The bombing of Guernica. In April 1937, the Condor Legion and the Legionary Aviation bombed the city of Guernica, in the Basque country. The event had a great impact on international public opinion.
There is no consensus on who ordered the bombing and what its purpose was due to lack of documentation. The nationals denied having given the order. Some historians think that it could be an initiative of the Nazis, who tried to send a message to England.
The battle of Brunete. Between July 6 and 25, 1937, the Battle of Brunete took place on the outskirts of Madrid. The Republican offensive was intended to contain the rebels. But the maneuver only weakened them.
The battle of Belchite. Between August 24 and September 7, 1937, the Battle of Belchite (Zaragoza, Aragon) took place, in the context of the Zaragoza offensive. The republicans undertook the offensive to prevent the fall of Bilbao and reduce the pressure exerted by the rebels on the Northern Front. The strategy failed.
Internal debugging. Throughout the entire development of the civil war, there was a process of repression and internal purification within each area dominated by the opposing sides. This involved the persecution and death of dissidents from side to side.
The Battle of the Ebro. On July 25, 1938, the Battle of the Ebro (Tarragona, Catalonia) began, known for being the longest and most cruel confrontation of the war. The battle lasted until November 16. The rebellious side was victorious and clearly outlined as the victor of the war.
The end of the Spanish civil war
Once Catalonia was controlled, the nationals advanced towards Madrid in February 1939, and Francisco Franco was recognized by the governments of the United Kingdom and France. In March of that year the Second Republic presented its surrender.
The war ended when Francisco Franco declared its end in the so-called last part of the Spanish civil war , issued on April 1, 1939.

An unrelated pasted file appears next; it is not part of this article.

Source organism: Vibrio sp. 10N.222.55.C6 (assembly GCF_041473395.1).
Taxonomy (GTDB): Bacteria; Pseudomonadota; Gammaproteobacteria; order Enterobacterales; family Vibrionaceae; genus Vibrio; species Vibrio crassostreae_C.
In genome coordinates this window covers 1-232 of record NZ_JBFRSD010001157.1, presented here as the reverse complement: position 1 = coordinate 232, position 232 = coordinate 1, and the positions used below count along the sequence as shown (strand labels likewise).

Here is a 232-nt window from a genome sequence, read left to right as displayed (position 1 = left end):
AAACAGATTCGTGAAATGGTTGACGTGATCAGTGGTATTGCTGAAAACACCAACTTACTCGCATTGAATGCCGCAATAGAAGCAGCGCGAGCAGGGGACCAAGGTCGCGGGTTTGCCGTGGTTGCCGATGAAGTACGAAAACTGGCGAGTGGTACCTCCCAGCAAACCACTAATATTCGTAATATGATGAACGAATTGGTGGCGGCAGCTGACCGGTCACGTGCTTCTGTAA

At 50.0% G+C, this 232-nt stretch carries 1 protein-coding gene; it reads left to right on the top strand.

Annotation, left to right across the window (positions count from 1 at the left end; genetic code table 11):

Consequences of the Spanish Civil War
Destruction of the agricultural sector. The war destroyed much of the life in the countryside, affecting the food production and supply chain.
Direct and indirect deaths. It is estimated that the war left at least half a million deaths. Of this number, about 175 thousand were casualties of the popular or republican army; about 110 thousand were casualties of the rebel army; about one hundred thousand deaths were caused by famine and disease. The rest were civilian deaths during the attacks and executions.
Destruction of infrastructure. The war destroyed a significant number of buildings, including homes, civil service buildings, industries, heritage buildings, churches, etc.
Establishment of the dictatorship. After the triumph of the national side, Francisco Franco established a dictatorship that lasted until his death in 1975. The dictatorship maintained the practice of political violence, through persecution, disappearances, assassinations and institutional purges.
Economic crisis. The economic crisis left by the war lasted for some years. It is estimated that, on average, Spaniards lost 30% of their income.
Exiles. An important number of representatives and supporters of the defeated side was exiled by Francisco Franco. It is estimated that there were about 250,000 cases.
Radicalization of society. The radicalization continued to turn into mutual accusations about the responsibilities of left and right in the civil war, even causing the division of families.
Political isolation from Spain. The Franco government’s relations with Italian and German fascism isolated Spain from the international community. However, the isolation was diluted with the Cold War, as the Franco dictatorship came to represent a bastion of the fight against communism.